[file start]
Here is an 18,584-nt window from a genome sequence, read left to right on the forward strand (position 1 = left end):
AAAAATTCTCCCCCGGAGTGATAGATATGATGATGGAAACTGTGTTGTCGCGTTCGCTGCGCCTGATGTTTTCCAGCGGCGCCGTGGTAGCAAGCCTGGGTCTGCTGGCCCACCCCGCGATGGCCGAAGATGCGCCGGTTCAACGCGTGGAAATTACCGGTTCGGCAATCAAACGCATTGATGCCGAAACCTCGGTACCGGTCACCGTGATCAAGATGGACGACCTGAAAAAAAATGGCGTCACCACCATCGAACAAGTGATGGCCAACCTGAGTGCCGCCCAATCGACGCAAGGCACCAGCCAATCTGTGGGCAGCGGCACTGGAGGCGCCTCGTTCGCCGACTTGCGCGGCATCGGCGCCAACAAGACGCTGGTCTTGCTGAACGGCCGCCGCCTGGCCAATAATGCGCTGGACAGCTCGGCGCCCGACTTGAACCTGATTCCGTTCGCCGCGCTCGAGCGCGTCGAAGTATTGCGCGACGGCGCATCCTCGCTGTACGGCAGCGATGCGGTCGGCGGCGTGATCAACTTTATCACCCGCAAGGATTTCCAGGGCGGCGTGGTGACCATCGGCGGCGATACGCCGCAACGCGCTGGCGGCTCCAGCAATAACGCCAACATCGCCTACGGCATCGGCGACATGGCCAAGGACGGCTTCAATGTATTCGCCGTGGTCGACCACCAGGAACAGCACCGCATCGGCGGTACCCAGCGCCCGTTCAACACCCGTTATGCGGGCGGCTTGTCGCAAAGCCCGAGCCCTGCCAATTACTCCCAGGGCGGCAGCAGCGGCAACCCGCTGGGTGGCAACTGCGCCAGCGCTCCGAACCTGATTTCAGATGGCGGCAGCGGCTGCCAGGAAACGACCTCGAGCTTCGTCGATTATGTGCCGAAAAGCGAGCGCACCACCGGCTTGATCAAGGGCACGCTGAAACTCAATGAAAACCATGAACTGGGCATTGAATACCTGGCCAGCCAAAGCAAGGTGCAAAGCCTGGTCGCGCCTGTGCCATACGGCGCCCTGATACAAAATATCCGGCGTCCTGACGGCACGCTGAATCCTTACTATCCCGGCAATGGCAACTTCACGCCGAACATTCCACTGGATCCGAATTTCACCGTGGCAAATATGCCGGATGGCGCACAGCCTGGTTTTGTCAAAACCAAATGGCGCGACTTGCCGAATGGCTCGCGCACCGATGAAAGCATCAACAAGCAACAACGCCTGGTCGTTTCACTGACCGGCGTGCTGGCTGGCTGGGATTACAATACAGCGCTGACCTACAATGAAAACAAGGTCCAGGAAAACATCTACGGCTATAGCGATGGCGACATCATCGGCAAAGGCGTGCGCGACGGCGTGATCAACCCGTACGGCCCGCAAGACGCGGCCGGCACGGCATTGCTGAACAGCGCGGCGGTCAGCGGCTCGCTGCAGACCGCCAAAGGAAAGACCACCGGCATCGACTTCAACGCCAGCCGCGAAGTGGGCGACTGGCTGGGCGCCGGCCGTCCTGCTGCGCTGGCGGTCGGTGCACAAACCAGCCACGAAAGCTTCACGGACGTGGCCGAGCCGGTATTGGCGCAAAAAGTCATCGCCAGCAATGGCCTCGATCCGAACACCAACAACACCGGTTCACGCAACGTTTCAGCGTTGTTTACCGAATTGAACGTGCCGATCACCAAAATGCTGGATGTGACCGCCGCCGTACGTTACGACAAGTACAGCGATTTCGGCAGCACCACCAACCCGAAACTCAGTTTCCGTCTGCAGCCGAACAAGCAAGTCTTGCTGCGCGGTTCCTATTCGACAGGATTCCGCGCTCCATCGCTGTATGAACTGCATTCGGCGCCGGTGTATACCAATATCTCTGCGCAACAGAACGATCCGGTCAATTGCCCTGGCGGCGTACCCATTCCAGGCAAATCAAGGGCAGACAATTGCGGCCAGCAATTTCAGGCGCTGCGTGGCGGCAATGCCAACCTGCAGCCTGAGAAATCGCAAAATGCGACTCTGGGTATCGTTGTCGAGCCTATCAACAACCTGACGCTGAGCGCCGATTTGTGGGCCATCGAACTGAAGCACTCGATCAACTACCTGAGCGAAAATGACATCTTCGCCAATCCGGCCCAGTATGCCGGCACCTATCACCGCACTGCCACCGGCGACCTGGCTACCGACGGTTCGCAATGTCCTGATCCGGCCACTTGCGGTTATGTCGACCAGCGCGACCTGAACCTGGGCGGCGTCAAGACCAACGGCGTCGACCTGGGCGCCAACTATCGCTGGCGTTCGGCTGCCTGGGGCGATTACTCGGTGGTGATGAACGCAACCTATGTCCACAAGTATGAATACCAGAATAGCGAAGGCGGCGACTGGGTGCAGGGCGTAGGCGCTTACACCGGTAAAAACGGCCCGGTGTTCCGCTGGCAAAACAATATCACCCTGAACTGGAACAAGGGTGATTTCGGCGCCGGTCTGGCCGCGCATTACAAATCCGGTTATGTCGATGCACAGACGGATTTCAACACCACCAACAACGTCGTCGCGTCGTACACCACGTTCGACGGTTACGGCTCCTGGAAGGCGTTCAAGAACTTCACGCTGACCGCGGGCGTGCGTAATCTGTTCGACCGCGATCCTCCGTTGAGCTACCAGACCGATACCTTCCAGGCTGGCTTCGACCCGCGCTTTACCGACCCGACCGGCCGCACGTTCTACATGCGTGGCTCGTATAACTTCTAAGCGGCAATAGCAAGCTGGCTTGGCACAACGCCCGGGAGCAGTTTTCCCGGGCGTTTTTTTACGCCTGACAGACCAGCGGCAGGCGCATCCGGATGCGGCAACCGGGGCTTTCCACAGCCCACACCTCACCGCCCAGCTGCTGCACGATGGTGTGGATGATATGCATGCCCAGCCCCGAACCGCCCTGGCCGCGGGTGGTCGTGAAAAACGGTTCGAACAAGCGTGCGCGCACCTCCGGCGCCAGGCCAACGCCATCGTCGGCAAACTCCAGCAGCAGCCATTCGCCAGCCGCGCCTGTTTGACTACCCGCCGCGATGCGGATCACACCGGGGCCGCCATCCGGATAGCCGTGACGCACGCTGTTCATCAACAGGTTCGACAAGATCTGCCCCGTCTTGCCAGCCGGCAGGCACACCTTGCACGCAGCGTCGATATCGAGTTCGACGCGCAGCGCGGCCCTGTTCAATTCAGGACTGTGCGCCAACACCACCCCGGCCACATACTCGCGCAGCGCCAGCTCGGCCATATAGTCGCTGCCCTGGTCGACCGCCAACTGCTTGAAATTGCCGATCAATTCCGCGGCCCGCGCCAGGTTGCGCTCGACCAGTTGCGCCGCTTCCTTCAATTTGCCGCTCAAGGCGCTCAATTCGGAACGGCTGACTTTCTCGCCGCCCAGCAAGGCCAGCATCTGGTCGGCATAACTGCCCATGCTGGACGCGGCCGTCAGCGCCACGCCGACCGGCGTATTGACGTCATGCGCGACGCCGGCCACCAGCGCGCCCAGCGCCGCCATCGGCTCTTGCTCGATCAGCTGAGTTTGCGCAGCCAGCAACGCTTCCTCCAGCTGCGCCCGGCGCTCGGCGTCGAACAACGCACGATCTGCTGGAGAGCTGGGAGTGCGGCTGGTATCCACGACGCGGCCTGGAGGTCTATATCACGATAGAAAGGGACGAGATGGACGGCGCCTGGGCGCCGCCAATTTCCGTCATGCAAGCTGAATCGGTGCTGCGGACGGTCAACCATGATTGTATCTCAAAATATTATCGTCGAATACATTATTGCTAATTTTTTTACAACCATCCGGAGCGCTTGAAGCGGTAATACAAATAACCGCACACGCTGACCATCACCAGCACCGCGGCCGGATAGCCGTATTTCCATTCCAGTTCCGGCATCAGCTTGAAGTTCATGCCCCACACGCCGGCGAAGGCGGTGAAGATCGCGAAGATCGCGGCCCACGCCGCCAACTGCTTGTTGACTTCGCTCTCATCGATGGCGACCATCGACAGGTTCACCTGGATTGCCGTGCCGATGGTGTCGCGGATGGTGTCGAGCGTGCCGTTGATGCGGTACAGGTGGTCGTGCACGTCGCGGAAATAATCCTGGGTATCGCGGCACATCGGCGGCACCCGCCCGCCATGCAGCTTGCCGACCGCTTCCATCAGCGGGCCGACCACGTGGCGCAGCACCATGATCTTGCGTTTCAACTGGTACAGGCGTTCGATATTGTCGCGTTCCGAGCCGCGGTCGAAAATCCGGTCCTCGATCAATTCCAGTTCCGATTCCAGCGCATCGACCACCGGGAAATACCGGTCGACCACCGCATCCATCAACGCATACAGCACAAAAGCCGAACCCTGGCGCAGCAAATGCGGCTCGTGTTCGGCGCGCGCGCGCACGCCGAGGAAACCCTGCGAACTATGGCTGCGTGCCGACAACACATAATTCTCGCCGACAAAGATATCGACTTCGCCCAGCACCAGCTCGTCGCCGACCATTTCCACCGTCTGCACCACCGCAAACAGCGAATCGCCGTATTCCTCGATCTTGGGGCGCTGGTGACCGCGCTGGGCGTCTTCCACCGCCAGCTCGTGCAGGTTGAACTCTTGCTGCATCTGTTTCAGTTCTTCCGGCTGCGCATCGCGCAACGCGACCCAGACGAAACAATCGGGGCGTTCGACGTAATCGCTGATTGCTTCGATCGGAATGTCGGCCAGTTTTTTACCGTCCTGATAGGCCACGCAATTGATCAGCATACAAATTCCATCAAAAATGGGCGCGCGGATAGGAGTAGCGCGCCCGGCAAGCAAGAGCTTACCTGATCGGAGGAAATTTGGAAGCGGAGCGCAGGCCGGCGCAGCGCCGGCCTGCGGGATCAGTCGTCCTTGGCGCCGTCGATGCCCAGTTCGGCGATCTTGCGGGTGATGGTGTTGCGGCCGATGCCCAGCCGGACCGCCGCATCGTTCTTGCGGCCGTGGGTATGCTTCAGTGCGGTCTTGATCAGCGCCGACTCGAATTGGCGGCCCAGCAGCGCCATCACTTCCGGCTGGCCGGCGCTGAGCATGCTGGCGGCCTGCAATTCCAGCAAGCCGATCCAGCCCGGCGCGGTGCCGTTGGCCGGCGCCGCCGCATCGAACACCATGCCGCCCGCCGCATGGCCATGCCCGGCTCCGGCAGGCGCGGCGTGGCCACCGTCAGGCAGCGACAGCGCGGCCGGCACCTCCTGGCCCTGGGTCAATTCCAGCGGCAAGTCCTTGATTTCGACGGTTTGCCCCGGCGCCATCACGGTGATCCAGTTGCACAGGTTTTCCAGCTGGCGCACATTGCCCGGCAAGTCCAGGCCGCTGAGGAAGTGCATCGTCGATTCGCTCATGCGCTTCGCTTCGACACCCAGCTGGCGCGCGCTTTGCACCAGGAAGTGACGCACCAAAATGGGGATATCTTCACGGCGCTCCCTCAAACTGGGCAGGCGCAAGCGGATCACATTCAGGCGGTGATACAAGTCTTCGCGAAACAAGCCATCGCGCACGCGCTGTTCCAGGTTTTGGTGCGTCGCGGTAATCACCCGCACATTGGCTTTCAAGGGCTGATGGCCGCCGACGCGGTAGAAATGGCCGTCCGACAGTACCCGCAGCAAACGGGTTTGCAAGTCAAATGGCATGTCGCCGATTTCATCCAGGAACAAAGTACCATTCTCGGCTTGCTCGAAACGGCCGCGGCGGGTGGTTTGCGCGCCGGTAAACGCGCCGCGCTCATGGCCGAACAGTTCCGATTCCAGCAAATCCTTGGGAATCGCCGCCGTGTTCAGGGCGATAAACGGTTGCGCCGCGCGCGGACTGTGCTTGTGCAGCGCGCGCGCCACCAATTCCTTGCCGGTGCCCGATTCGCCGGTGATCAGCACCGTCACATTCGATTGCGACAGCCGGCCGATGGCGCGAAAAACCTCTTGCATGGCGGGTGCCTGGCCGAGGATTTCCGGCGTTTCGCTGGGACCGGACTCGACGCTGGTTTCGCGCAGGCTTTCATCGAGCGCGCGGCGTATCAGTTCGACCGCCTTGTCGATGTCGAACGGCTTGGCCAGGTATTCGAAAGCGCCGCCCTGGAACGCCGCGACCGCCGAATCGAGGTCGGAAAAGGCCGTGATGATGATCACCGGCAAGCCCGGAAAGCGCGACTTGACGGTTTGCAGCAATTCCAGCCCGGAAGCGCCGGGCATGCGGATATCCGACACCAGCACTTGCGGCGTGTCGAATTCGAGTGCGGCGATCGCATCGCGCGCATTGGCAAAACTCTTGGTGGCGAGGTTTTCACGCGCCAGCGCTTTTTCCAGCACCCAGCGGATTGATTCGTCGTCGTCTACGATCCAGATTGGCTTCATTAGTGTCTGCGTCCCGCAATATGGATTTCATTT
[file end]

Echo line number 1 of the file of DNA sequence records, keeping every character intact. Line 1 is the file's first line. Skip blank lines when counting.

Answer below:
Here is an 18,584-nt window from a genome sequence, read left to right on the forward strand (position 1 = left end):